EghtesadOnline: Trade between Iran and India stood at about $17 billion in 2018, witnessing an increase of 24% compared to 2017, according to Iran's Ambassador to India Ali Chegini.
The United States pulled out of the nuclear deal it signed with Iran together with China, the UK, Russia, France and Germany last year and reimposed sanctions on Tehran. The new round of sanctions dubbed by Washington as "toughest ever" are aimed at restricting Iran's international trade.
Iran’s exports to India stood at $13.36 billion, accounting for 2.6% of India's total imports during the year under review.
India's exports to Iran stood at $3.3 billion, accounting for 1% of India's total exports, according to Financial Tribune.
According to the ambassador, Iran was India’s 15th biggest trading partner in 2018.
7% Decline in Non-Oil Trade
Data released by the Islamic Republic of Iran Customs Administration show Iran traded 10.37 million tons of non-oil commodities worth $4.63 billion with India during the last Iranian year (ended March 20, 2018), registering a 10.78% and 7.14% decline in tonnage and value respectively compared with the year before,.
India was Iran's fifth biggest trading partner during the period.
Iran’s exports to India stood at 8.36 million tons worth $2.04 billion to register a 14.95% and 25.34% decrease in tonnage and value respectively year-on-year.
India was Iran’s seventh export destination in the world.
Iran exported methanol, urea, ammonia and bitumen to India during the 12-month period.
India exported 2.01 million tons of commodities worth $2.59 billion to Iran, up by 12.04% and 14.91% in tonnage and value respectively YOY. It was the fourth exporter of goods to Iran during the month under review.
Iran mainly imported semi- and wholly-milled rice, tea, graphite electrodes used in furnaces and oilcake from India.
Indian Concerns Growing Over Oil Imports
Despite the increase in trade last year, bilateral exchanges between Iran and India could be on decline in 2019.
Indian exports to Iran are likely to take a big hit over the next few months and may even halt if the new government in New Delhi decides not to resume oil imports from the Islamic Republic in adherence with the US economic sanctions, say Indian exporters.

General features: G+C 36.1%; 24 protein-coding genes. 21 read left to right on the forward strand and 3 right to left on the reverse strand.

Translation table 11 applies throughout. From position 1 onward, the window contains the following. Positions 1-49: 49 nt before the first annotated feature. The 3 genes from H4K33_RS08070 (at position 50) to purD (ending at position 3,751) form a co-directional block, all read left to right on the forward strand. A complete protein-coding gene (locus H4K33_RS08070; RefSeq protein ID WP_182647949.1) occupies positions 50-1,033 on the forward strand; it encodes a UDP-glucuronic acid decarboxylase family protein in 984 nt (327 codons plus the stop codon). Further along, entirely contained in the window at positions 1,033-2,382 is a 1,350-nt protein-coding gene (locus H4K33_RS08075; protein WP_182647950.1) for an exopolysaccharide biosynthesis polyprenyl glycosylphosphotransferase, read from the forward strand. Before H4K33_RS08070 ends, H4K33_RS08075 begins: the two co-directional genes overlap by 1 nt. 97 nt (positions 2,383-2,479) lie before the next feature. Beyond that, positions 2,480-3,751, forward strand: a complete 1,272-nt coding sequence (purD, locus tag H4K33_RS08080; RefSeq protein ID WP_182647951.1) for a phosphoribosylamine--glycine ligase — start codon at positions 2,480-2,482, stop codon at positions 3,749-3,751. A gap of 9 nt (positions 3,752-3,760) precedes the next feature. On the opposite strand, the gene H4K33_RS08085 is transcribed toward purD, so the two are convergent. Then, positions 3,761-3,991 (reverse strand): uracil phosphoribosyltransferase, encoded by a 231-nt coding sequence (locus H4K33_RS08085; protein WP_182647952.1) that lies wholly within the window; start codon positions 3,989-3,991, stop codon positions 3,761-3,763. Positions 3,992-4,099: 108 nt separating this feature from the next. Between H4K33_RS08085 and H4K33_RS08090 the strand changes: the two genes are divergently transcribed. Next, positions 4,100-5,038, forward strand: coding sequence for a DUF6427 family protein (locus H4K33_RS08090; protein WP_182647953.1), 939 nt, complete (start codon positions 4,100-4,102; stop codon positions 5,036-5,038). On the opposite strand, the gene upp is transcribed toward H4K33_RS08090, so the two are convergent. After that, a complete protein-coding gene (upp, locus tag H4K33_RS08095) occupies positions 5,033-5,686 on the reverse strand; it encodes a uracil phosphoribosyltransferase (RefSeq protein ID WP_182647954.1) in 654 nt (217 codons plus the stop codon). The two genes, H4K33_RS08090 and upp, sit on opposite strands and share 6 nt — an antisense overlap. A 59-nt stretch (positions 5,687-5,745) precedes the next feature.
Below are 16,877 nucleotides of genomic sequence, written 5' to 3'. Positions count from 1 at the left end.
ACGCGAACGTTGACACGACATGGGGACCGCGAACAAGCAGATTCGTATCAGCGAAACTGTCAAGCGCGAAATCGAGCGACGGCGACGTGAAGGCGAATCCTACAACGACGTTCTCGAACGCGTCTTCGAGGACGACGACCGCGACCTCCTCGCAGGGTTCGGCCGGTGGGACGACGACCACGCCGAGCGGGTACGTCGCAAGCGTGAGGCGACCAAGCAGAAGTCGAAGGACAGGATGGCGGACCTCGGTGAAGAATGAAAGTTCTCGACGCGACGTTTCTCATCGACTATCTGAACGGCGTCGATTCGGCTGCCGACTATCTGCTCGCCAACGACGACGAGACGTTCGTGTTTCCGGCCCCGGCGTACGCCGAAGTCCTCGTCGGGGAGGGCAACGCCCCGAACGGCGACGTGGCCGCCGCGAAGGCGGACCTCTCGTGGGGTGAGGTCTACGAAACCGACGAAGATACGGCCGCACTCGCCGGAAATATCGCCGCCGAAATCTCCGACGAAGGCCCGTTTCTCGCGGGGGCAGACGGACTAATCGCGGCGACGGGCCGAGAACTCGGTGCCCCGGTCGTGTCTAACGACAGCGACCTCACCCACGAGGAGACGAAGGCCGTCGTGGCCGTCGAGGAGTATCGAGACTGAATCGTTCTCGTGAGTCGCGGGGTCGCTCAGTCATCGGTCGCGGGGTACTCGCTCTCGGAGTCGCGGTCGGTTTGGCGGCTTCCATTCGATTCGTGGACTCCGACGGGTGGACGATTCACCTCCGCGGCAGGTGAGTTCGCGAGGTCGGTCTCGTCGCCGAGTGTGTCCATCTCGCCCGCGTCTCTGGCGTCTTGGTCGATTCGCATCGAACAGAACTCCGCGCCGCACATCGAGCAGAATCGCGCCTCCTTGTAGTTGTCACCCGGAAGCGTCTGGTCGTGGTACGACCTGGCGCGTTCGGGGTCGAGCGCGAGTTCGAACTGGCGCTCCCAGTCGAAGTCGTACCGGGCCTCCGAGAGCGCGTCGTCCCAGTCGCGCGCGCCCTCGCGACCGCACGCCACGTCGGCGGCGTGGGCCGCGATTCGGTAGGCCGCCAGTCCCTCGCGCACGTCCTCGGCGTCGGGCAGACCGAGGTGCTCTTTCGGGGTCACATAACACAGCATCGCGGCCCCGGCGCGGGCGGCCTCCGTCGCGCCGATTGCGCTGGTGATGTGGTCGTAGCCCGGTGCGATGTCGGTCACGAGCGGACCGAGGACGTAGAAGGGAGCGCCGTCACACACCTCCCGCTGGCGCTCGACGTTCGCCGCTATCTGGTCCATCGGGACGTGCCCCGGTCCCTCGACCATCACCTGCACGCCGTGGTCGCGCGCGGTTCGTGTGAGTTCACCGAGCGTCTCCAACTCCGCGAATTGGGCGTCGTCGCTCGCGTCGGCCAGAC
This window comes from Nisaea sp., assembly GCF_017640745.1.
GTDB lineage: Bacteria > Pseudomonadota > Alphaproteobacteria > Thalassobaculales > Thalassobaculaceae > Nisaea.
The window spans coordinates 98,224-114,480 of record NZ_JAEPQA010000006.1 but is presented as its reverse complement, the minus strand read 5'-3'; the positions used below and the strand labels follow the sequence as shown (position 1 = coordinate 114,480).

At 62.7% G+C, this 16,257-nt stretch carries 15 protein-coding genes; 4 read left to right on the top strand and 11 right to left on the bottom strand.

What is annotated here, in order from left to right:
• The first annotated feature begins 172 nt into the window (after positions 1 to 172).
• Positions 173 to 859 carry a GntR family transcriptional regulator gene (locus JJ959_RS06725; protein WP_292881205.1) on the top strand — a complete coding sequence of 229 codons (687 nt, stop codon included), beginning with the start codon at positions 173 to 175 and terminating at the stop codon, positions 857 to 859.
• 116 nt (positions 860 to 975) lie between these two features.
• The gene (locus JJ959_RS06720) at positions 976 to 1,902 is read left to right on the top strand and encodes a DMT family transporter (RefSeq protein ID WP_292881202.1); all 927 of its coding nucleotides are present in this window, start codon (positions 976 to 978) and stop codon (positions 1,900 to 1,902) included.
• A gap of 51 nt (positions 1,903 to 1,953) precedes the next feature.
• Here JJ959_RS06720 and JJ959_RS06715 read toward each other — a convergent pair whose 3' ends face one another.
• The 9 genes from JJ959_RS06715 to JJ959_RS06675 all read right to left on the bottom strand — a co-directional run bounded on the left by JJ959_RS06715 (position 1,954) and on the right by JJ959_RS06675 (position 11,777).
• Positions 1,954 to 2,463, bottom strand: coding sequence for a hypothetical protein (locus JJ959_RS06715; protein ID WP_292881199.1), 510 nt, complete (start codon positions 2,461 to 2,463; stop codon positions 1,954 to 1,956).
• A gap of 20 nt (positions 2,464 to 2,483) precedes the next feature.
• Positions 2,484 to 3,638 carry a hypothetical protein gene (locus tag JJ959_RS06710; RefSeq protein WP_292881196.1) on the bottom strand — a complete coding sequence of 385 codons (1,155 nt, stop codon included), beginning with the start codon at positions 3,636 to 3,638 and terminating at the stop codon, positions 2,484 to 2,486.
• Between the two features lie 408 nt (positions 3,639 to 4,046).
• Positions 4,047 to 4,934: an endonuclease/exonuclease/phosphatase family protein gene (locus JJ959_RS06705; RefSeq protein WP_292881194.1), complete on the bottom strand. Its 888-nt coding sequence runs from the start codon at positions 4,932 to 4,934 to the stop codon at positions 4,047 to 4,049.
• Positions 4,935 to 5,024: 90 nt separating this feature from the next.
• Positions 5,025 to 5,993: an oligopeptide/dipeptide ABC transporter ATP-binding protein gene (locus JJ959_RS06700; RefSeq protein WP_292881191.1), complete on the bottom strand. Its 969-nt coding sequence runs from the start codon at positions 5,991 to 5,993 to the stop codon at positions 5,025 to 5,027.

“Assuming there is no breakthrough in the situation and the government sticks to the decision of not buying oil from Iran, whatever money is lying in the UCO Bank at the moment will get used up. We will not be able to sustain exports beyond four months. Virtually all exports to Iran will stop,” Ajay Sahai, director general of the Federation of Indian Export Organizations was quoted as saying by Indian newspaper Hindu Business Line in May.
Kolkata-based UCO is the only Indian bank that has business relations with Iran.
UCO was first designated by India’s government as the payment bank for Iranian oil in 2012, as the US tightened an earlier round of sanctions. The bank was chosen because of its limited international presence, which made it less vulnerable to repercussions from its involvement in the oil trade, processed in euros and rupees to avoid exposure to the US banking system.
Those sanctions were lifted in 2015, leading to a drop in the bank’s profits as other Indian banks entered the business. But the lender resumed its former privileged role as US President Donald Trump pulled out of the 2015 nuclear deal last year and started reimposing penalties.
As per the mechanism, India deposits payments in rupee in Iran’s account for the oil purchased and then uses it to make payments to Indian exporters of goods to Iran.
“Right now exports are taking place to Iran and it will happen till the day there is money in the special rupee payment account of the UCO Bank for transactions with Iran. However, if oil imports don’t restart and the money dries up, from where will the government have funds to pay exporters to Iran?” Rajesh Paharia, an exporter of rice to Iran, noted.
India stopped buying oil from Iran from May 2 after the US sanction waiver for buying Iranian oil expired and the Trump regime refused to extend it. When Iranian Foreign Minister Mohammad Javad Zarif was in New Delhi last week to discuss India’s plans on oil purchase, he was informed by his Indian counterpart Sushma Swaraj that he must wait till after the general elections for a decision on the matter.
“As per rough estimates, there would be around Rs12,000-15,000 crore ($1.72-2.15 billion) in the rupee account. Even when we add some more to it for the payments that have to be made by the Indian government for the oil purchases made in the last two months, the money will not last for long,” said Paharia.